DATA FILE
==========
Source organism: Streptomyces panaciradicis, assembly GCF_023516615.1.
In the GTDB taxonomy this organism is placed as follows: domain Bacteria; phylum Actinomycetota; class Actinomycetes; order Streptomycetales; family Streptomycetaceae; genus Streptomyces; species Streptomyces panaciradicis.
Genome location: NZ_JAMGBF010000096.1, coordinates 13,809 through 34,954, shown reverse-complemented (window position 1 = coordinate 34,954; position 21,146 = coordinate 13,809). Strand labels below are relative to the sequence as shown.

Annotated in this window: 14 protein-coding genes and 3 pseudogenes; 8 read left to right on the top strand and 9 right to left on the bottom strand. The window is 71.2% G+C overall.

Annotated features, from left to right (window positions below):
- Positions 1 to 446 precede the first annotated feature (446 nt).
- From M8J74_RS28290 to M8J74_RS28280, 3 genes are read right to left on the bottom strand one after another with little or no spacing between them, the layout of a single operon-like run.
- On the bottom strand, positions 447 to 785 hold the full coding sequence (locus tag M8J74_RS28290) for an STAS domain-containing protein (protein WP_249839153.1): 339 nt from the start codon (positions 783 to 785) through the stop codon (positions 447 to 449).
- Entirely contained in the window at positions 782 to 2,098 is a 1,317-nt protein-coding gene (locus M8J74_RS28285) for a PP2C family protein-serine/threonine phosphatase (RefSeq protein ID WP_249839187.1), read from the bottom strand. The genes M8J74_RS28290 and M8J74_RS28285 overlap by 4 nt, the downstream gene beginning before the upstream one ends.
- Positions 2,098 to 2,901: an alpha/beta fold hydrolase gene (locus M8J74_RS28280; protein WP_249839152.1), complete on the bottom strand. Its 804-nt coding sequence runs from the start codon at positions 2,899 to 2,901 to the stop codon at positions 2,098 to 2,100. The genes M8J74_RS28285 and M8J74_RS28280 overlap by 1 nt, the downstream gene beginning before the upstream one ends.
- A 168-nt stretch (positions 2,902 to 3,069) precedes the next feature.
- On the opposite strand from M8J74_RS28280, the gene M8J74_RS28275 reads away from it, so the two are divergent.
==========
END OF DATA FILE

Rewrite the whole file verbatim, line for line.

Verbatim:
Source organism: Streptomyces panaciradicis, assembly GCF_023516615.1.
In the GTDB taxonomy this organism is placed as follows: domain Bacteria; phylum Actinomycetota; class Actinomycetes; order Streptomycetales; family Streptomycetaceae; genus Streptomyces; species Streptomyces panaciradicis.
Genome location: NZ_JAMGBF010000096.1, coordinates 13,809 through 34,954, shown reverse-complemented (window position 1 = coordinate 34,954; position 21,146 = coordinate 13,809). Strand labels below are relative to the sequence as shown.

Annotated in this window: 14 protein-coding genes and 3 pseudogenes; 8 read left to right on the top strand and 9 right to left on the bottom strand. The window is 71.2% G+C overall.

Annotated features, from left to right (window positions below):
- Positions 1 to 446 precede the first annotated feature (446 nt).
- From M8J74_RS28290 to M8J74_RS28280, 3 genes are read right to left on the bottom strand one after another with little or no spacing between them, the layout of a single operon-like run.
- On the bottom strand, positions 447 to 785 hold the full coding sequence (locus tag M8J74_RS28290) for an STAS domain-containing protein (protein WP_249839153.1): 339 nt from the start codon (positions 783 to 785) through the stop codon (positions 447 to 449).
- Entirely contained in the window at positions 782 to 2,098 is a 1,317-nt protein-coding gene (locus M8J74_RS28285) for a PP2C family protein-serine/threonine phosphatase (RefSeq protein ID WP_249839187.1), read from the bottom strand. The genes M8J74_RS28290 and M8J74_RS28285 overlap by 4 nt, the downstream gene beginning before the upstream one ends.
- Positions 2,098 to 2,901: an alpha/beta fold hydrolase gene (locus M8J74_RS28280; protein WP_249839152.1), complete on the bottom strand. Its 804-nt coding sequence runs from the start codon at positions 2,899 to 2,901 to the stop codon at positions 2,098 to 2,100. The genes M8J74_RS28285 and M8J74_RS28280 overlap by 1 nt, the downstream gene beginning before the upstream one ends.
- A 168-nt stretch (positions 2,902 to 3,069) precedes the next feature.
- On the opposite strand from M8J74_RS28280, the gene M8J74_RS28275 reads away from it, so the two are divergent.